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Ben Carter, a designer for Vancouver-based Giant Leap Games, has a resume many video-game fanatics would envy.
Based in British Columbia, the 35-year-old Englishman until October 2012 was a technical director for Electronic Arts, working for years on the Redwood City, Calif.-based company’s FIFA soccer video games for PlayStation and Xbox. And despite leaving the gaming biz to work a stint at Tactus Therapy Solutions, a speech therapy app startup, he got back in the game at his earliest opportunity.
When a friend approached Carter in April about improving a trapeze-themed app game, Flying Felix, he jumped at the chance to “polish it off” and joined a new startup called Giant Leap Games.
“Going back to video games. That’s always where my passion is and always where my heart will be,” Carter says. “Lots of people have ideas for games. But actually making them fun and something that someone else wants to play, that’s a real challenge."
Market opportunity: Carter thinks Flying Felix will be popular because similar so-called physics-puzzle games like Angry Birds or Cut the Rope have been all the rage.
“We thought we could give people another option,” Carter said. “It’s a physics game, but with a difference. It’s not crashing into things. It’s not cutting into things.”
The game is about navigating through levels of trapeze, trampolines, cannons and magic doors. “’Everybody likes circus and Cirque du Soleil, feats of daring,” Carter says.
Carter heavily drew on his FIFA experiences when it came to timing and the increasing difficulty of play of the game’s 60 levels, divided into four “tents.” Play takes place with intuitive, one-touch controls.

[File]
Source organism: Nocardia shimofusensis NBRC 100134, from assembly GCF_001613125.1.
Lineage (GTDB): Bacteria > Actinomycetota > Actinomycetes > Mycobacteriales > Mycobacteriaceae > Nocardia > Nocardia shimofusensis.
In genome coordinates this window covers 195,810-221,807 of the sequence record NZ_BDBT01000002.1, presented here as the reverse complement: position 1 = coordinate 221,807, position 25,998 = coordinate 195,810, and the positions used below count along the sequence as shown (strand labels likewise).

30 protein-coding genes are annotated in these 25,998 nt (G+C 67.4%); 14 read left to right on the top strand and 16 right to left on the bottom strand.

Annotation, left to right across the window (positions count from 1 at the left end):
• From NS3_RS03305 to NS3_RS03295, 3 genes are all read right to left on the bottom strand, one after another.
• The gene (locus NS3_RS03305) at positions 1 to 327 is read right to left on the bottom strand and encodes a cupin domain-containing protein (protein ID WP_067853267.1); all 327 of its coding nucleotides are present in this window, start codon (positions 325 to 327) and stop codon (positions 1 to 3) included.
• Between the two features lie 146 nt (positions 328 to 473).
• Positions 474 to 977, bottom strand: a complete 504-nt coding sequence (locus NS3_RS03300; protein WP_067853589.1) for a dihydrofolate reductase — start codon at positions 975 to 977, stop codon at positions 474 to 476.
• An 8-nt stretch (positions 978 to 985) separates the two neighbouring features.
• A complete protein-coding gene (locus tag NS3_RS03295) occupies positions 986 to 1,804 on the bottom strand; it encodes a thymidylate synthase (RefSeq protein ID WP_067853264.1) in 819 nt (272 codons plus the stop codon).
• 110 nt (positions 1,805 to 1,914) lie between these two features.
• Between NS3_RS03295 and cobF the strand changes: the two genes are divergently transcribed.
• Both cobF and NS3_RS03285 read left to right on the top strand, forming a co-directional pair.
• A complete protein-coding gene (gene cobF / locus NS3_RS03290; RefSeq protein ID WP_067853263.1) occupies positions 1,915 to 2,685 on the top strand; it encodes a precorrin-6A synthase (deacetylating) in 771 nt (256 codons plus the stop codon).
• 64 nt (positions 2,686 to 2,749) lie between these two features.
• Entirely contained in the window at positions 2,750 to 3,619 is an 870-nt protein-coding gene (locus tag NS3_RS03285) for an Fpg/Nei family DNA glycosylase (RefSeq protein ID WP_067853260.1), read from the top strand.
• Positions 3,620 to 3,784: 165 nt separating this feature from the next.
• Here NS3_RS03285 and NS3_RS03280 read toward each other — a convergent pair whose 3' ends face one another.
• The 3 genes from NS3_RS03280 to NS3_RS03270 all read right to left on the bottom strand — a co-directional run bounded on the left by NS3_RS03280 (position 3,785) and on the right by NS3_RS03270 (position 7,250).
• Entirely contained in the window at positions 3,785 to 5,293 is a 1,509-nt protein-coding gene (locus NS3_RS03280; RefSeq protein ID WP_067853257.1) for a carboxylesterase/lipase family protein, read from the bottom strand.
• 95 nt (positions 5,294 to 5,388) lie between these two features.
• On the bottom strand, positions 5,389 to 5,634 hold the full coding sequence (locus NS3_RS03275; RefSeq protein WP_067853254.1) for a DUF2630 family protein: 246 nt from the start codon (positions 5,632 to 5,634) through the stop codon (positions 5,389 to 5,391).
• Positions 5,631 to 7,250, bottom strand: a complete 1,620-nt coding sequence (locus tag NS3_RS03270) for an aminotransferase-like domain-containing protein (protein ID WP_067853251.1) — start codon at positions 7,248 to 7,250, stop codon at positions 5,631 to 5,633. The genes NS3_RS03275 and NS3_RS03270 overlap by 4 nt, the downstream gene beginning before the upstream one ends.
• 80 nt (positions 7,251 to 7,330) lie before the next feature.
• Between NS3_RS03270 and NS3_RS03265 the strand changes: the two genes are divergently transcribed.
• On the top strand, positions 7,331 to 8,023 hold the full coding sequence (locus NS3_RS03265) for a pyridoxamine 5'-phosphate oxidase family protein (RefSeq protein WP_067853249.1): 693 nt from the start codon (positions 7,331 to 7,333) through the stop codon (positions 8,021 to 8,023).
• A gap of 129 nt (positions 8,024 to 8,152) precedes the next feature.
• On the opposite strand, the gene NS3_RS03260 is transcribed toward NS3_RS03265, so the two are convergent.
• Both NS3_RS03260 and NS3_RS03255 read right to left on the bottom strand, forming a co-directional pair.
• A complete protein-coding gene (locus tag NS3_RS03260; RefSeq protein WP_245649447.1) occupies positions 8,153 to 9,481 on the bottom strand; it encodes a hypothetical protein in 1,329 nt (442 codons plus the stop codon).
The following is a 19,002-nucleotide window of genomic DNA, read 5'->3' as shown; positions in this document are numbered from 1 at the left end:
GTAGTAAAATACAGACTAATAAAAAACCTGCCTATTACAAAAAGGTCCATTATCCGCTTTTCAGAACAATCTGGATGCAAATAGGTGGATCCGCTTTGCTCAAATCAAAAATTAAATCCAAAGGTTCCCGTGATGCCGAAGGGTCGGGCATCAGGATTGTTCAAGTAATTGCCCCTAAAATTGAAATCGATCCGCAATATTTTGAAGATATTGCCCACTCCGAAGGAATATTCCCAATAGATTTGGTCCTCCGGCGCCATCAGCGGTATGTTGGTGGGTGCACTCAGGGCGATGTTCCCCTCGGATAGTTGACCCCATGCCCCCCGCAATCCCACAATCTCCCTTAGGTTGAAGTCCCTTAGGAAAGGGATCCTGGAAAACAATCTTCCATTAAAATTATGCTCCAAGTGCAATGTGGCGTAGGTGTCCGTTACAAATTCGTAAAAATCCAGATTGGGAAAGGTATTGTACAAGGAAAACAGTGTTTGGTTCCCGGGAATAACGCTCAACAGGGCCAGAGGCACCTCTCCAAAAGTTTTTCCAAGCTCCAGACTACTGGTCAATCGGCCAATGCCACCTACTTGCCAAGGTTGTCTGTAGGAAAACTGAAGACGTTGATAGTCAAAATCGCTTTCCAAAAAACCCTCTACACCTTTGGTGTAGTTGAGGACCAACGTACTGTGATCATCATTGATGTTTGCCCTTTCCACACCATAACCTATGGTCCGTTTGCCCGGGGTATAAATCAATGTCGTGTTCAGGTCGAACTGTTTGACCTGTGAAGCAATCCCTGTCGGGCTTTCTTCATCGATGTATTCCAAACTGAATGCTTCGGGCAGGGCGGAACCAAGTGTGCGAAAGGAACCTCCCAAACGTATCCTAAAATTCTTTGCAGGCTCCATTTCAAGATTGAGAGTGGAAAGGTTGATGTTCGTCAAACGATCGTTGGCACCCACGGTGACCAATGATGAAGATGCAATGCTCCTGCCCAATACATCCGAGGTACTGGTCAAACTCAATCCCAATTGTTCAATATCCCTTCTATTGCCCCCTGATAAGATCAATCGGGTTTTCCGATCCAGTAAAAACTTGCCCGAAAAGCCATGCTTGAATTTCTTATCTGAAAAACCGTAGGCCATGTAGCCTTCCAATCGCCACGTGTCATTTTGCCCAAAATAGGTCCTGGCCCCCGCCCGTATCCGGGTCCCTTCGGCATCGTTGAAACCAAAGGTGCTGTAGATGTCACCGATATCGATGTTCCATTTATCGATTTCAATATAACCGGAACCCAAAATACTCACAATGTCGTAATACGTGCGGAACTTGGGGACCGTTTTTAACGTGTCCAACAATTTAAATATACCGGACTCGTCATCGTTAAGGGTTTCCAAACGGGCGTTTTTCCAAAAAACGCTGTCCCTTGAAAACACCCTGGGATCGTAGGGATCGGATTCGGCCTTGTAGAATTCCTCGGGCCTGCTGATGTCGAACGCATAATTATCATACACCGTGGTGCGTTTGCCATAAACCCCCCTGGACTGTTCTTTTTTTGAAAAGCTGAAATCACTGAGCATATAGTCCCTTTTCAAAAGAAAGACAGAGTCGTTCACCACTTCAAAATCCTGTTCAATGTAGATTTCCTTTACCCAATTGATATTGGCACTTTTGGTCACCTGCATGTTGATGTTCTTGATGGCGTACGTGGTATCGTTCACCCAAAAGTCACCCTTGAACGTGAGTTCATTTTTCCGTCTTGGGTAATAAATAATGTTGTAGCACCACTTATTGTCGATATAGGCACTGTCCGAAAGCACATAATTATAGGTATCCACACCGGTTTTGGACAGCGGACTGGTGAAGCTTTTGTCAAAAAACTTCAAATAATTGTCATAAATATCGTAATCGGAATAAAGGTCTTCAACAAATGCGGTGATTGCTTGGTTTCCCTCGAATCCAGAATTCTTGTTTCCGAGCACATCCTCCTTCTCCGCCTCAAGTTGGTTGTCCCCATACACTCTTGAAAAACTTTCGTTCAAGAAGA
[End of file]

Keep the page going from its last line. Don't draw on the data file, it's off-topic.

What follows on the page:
The app is free for the first tent, 15 levels. A player can then play the rest of the levels for 99 cents.
Challenges: People who've played the game say they like it, but the download numbers could be better. A few thousand people have downloaded Flying Felix on iTunes. As for Google, Carter says it's hard to tell -- especially since tens of thousands of people in China appear to be playing the game without downloading it through the Google Play Store.
“We know that there a significant number of people in China using the game, but we haven’t seen the money,” Carter said.
Besides reducing the chance of scoring sales, the low download numbers further hurt the chance to make useful tweaks to the game because there are not many users to run analytics off of. “It’s hard to know exactly what they want because the downloads have been few,” Carter says. But "how do you get someone to download it in the first place?”
His first thought? Expand beyond YouTube and Twitter, where Giant Leap Games now has a presence. “We don’t have a website or Facebook or something like that. We want to give people a landing place and something for them to find out about us some more,” says Carter.
Strengths: He's also betting that his game-designing know how will eventually pay off.
“I’ve always worked on the game mechanics…What makes a game interesting for people? Why would they want to play it, keep playing it, come back again?” says Carter. "That’s where I think my strengths are for Flying Felix and for hopefully for future games."
Even as he tries to better market Flying Felix, he is working on a second game app that is presently under wraps.
“We want to build a brand. We want Giant Leaps to be known for polished, physics-type, puzzle games,” adds Carter. “It’s all about fun at the end of the day.”
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